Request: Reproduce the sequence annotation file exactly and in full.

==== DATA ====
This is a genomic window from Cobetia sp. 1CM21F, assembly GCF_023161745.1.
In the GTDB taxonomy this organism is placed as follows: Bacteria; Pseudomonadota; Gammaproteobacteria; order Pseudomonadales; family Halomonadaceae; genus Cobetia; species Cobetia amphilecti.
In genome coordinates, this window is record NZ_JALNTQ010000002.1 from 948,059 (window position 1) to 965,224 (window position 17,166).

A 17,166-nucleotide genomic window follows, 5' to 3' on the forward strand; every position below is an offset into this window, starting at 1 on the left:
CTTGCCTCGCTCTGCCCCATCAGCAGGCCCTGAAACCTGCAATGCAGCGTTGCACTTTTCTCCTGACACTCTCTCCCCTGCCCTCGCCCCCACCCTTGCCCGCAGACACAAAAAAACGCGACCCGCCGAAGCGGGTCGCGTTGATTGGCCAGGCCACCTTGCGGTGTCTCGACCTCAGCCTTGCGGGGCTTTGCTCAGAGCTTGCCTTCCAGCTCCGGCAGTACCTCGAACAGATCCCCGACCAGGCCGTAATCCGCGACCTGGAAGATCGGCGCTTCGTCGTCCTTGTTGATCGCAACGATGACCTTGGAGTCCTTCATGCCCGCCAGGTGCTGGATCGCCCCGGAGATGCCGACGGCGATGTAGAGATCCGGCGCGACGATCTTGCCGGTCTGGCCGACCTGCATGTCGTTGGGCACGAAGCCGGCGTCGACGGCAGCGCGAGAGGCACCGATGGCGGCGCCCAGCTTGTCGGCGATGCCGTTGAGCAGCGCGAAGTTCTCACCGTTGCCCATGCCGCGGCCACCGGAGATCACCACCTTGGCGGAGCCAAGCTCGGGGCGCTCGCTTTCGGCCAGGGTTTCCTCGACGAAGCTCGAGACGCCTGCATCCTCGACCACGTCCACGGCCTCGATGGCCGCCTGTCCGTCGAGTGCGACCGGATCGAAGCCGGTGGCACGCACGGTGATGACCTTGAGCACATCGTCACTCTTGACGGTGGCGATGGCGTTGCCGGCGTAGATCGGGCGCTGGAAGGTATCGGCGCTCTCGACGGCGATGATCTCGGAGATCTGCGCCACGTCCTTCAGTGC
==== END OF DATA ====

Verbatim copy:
This is a genomic window from Cobetia sp. 1CM21F, assembly GCF_023161745.1.
In the GTDB taxonomy this organism is placed as follows: Bacteria; Pseudomonadota; Gammaproteobacteria; order Pseudomonadales; family Halomonadaceae; genus Cobetia; species Cobetia amphilecti.
In genome coordinates, this window is record NZ_JALNTQ010000002.1 from 948,059 (window position 1) to 965,224 (window position 17,166).

A 17,166-nucleotide genomic window follows, 5' to 3' on the forward strand; every position below is an offset into this window, starting at 1 on the left:
CTTGCCTCGCTCTGCCCCATCAGCAGGCCCTGAAACCTGCAATGCAGCGTTGCACTTTTCTCCTGACACTCTCTCCCCTGCCCTCGCCCCCACCCTTGCCCGCAGACACAAAAAAACGCGACCCGCCGAAGCGGGTCGCGTTGATTGGCCAGGCCACCTTGCGGTGTCTCGACCTCAGCCTTGCGGGGCTTTGCTCAGAGCTTGCCTTCCAGCTCCGGCAGTACCTCGAACAGATCCCCGACCAGGCCGTAATCCGCGACCTGGAAGATCGGCGCTTCGTCGTCCTTGTTGATCGCAACGATGACCTTGGAGTCCTTCATGCCCGCCAGGTGCTGGATCGCCCCGGAGATGCCGACGGCGATGTAGAGATCCGGCGCGACGATCTTGCCGGTCTGGCCGACCTGCATGTCGTTGGGCACGAAGCCGGCGTCGACGGCAGCGCGAGAGGCACCGATGGCGGCGCCCAGCTTGTCGGCGATGCCGTTGAGCAGCGCGAAGTTCTCACCGTTGCCCATGCCGCGGCCACCGGAGATCACCACCTTGGCGGAGCCAAGCTCGGGGCGCTCGCTTTCGGCCAGGGTTTCCTCGACGAAGCTCGAGACGCCTGCATCCTCGACCACGTCCACGGCCTCGATGGCCGCCTGTCCGTCGAGTGCGACCGGATCGAAGCCGGTGGCACGCACGGTGATGACCTTGAGCACATCGTCACTCTTGACGGTGGCGATGGCGTTGCCGGCGTAGATCGGGCGCTGGAAGGTATCGGCGCTCTCGACGGCGATGATCTCGGAGATCTGCGCCACGTCCTTCAGTGC